<label:> MODEL
response<(response_options)> = effects </ options> ;
<label:> MODEL
events/trials = effects </ options> ;
The MODEL statement names the variables used as the response and the independent variables. Additionally, you can specify the distribution used to model the response, as well as other options. Only a single MODEL statement can be used with one invocation of the PROBIT procedure. If multiple MODEL statements are present, only the last is used. Main effects and interaction terms can be specified in the MODEL statement, as in the GLM procedure.
The optional label, which must be a valid SAS name, is used to label output from the matching MODEL statement.
The response can be a single variable with a value that is used to indicate the level of the observed response. For example, the response
might be a variable called Symptoms
that takes on the values ‘None,’ ‘Mild,’ or ‘Severe.’ Note that, for dichotomous response variables, the probability of the
lower sorted value is modeled by default (see the section Details: PROBIT Procedure). Because the model fit by the PROBIT procedure requires ordered response levels, you might need to use either the ORDER=DATA
option in the PROC PROBIT statement or a numeric coding of the response to get the desired ordering of levels.
Alternatively, the response can be specified as a pair of variable names separated by a slash (/). The value of the first
variable, events, is the number of positive responses (or events). The value of the second variable, trials, is the number of trials. Both variables must be numeric and nonnegative, and the ratio of the first variable value to the
second variable value must be between 0 and 1, inclusive. For example, the variables might be hits
, a variable containing the number of hits for a baseball player, and AtBats
, a variable containing the number of times at bat. A model for hitting proportion (batting average) as a function of age
could be specified as
model hits/AtBats=age;
The effects following the equal sign are the covariates in the model. Higherorder effects, such as interactions and nested terms, are allowed in the list, as in the GLM procedure. Variable names and combinations of variable names representing higherorder terms are allowed to appear in this list. Classification variables can be used as effects, and indicator variables are generated for the class levels. If you do not specify any covariates following the equal sign, an interceptonly model is fit.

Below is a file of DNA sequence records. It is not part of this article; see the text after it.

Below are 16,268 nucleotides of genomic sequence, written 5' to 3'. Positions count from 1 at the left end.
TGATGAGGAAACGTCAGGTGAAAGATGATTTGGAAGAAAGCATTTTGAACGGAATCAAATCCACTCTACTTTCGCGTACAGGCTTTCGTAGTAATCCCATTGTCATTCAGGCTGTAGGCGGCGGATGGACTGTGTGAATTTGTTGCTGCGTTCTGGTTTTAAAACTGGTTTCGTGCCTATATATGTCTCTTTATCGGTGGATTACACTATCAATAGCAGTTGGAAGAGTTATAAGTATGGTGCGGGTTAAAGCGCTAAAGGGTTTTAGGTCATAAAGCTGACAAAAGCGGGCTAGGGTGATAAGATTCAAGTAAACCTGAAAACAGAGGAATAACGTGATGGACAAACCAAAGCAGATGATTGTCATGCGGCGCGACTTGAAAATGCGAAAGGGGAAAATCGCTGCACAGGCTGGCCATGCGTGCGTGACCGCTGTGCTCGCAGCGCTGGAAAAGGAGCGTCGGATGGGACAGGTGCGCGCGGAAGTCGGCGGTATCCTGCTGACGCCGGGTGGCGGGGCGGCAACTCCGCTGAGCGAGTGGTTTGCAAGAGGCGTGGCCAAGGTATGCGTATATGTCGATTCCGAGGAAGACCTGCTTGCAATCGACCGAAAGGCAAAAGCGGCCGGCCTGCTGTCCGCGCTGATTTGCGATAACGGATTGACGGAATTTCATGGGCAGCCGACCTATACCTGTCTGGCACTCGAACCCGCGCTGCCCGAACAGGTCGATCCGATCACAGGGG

Table 79.31 summarizes the options available in the MODEL statement.
Table 79.31: MODEL Statement Options
Option 
Description 

Specifies the subpopulations 

Sets the significance level 

Specifies the convergence criterion 

Displays the estimated correlation matrix 

Displays the estimated covariance matrix 

Reverses the order of the response categories 

Specifies the cumulative distribution function 

Specifies the event category for the binary response model 

Specifies a minimum probability level 

Sets initial values for the parameters 

Initializes the intercept parameter 

Computes confidence limits 

Displays the iteration history, the final evaluation of the gradient, and the second derivative matrix 

Performs two goodnessoffit tests 

Specifies the maximum number of iterations 

Fits a model with no intercept parameter 

Specifies the sort order for the levels of the response variable 

Specifies the reference category for the binary response model 

Specifies the method for estimating the dispersion parameter 

Specifies the singularity criterion